Innovation in flavor is not an easy job. The key is to be able to take a little bit of chocolate, a little something something creamy, a touch of something the french would have an exotic word for, mix it all up and only taste a morsel. Yes, only a morsel. Then do it again. And again. And again. At this point all those morsels build up to a point where your eye balls are vibrating and you could very well find yourself hoolahooping on a table in front of several strangers.
At this juncture is where you would separate the pro's from the ...um... not-so-pro. A pro will be able to tell which of the hoolahooping-inducing , eyeball-vibrating experiments is the one that stands out and should be investigated further. The not-so-pro would be half way down the block singing 80's remixes of Madonna, a hop skip and a jump to Nivana. Hmmm...pro or not, chocolate flavor innovation is sounding rather win win.
This is a pic of the latest jerry-rigged choclate machine at the factory. Chocolate is all about chemisty. This was a promising investigation into the air flow that causes oxidation and flavor development...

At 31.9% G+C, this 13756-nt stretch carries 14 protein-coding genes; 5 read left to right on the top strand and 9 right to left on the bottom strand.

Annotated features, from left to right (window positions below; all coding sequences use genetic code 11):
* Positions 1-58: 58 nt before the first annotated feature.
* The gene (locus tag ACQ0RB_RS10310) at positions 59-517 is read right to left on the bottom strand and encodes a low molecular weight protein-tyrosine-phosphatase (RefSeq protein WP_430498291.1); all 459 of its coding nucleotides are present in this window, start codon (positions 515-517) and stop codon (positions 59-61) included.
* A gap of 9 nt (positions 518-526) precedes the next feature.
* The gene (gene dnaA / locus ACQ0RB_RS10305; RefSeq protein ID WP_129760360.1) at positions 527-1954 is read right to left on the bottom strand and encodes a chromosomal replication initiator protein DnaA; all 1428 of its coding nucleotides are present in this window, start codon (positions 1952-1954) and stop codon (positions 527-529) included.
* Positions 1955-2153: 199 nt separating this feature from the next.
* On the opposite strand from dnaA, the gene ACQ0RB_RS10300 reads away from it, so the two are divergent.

Another point of flavor experimentation...there have been several superlative recipe discoveries made because an accident in the kitchen. A cat split over a bottle of this or that, or someone in the kitchen slipped on a grilled cheese sandwich left on the floor and subsequnetly poured half a carton of this or that into the recipe...etc etc. The cat's name was Roger and why the grilled cheese sandwich was on the floor will be in a future blog post. The invention of the chocolate chip cookie has such a story, so too does the chocolate ganache and the technique of conching chocolate to extract more flavor from cacao beans has its roots in a blunder. To stay on course here, a serious philosphical point to discovering other worldly chocolate flavors is a healthy dose of messy play in the kitchen. In the factory we keep notes of such philosophies up on the wall. Here is a pic of one of our little reminders...
A proper attitude, an appropriate volume on the sound system and a curiosity about sweetness on tongues can only end in something delicious. Today's experiment was a hazelnut chocolate spread. It was a quickie as I've been working on this recipe for a while and only wanted to tweak part of the texture from a previous creation. Accorinding to the morsel I had tried, the tweak required a dose of sunflower oil. I wondered into the store and bought some. When I was pouring the sunflower into the recipe I noticed that the label read safflower oil...hmmmm
made in a chocolate lab where people eat a lot of chocolate and believe in sustainable design for your tongue. for the eco-chic & forward and any one whose tongue is bored and heart plays loud music that no one else can hear.